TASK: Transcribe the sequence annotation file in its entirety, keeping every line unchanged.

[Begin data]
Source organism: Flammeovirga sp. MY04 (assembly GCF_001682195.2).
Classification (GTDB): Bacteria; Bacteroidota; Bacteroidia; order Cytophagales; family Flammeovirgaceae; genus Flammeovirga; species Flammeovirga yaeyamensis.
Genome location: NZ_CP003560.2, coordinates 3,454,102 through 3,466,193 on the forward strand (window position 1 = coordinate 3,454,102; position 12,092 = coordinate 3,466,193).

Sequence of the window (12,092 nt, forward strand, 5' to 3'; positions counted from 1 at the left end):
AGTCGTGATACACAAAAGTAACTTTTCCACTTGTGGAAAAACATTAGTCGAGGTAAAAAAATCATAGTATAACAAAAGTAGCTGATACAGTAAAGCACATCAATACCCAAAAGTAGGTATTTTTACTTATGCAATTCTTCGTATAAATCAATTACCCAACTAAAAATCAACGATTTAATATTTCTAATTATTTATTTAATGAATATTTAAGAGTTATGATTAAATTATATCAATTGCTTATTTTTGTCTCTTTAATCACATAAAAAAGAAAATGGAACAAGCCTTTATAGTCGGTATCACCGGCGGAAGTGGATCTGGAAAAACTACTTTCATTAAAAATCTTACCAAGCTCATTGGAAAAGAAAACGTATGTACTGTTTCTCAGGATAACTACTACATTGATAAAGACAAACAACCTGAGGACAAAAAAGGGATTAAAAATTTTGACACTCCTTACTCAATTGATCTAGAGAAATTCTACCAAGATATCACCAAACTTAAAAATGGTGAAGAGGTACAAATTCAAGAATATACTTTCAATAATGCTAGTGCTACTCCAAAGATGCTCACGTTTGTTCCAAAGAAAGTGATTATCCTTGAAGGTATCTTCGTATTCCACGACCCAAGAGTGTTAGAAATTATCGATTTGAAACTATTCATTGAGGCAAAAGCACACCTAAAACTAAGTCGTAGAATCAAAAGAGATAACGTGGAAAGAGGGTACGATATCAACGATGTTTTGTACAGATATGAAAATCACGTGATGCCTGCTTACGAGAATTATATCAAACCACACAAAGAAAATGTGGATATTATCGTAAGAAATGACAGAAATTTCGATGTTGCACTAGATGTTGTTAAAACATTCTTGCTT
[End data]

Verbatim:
Source organism: Flammeovirga sp. MY04 (assembly GCF_001682195.2).
Classification (GTDB): Bacteria; Bacteroidota; Bacteroidia; order Cytophagales; family Flammeovirgaceae; genus Flammeovirga; species Flammeovirga yaeyamensis.
Genome location: NZ_CP003560.2, coordinates 3,454,102 through 3,466,193 on the forward strand (window position 1 = coordinate 3,454,102; position 12,092 = coordinate 3,466,193).

Sequence of the window (12,092 nt, forward strand, 5' to 3'; positions counted from 1 at the left end):
AGTCGTGATACACAAAAGTAACTTTTCCACTTGTGGAAAAACATTAGTCGAGGTAAAAAAATCATAGTATAACAAAAGTAGCTGATACAGTAAAGCACATCAATACCCAAAAGTAGGTATTTTTACTTATGCAATTCTTCGTATAAATCAATTACCCAACTAAAAATCAACGATTTAATATTTCTAATTATTTATTTAATGAATATTTAAGAGTTATGATTAAATTATATCAATTGCTTATTTTTGTCTCTTTAATCACATAAAAAAGAAAATGGAACAAGCCTTTATAGTCGGTATCACCGGCGGAAGTGGATCTGGAAAAACTACTTTCATTAAAAATCTTACCAAGCTCATTGGAAAAGAAAACGTATGTACTGTTTCTCAGGATAACTACTACATTGATAAAGACAAACAACCTGAGGACAAAAAAGGGATTAAAAATTTTGACACTCCTTACTCAATTGATCTAGAGAAATTCTACCAAGATATCACCAAACTTAAAAATGGTGAAGAGGTACAAATTCAAGAATATACTTTCAATAATGCTAGTGCTACTCCAAAGATGCTCACGTTTGTTCCAAAGAAAGTGATTATCCTTGAAGGTATCTTCGTATTCCACGACCCAAGAGTGTTAGAAATTATCGATTTGAAACTATTCATTGAGGCAAAAGCACACCTAAAACTAAGTCGTAGAATCAAAAGAGATAACGTGGAAAGAGGGTACGATATCAACGATGTTTTGTACAGATATGAAAATCACGTGATGCCTGCTTACGAGAATTATATCAAACCACACAAAGAAAATGTGGATATTATCGTAAGAAATGACAGAAATTTCGATGTTGCACTAGATGTTGTTAAAACATTCTTGCTT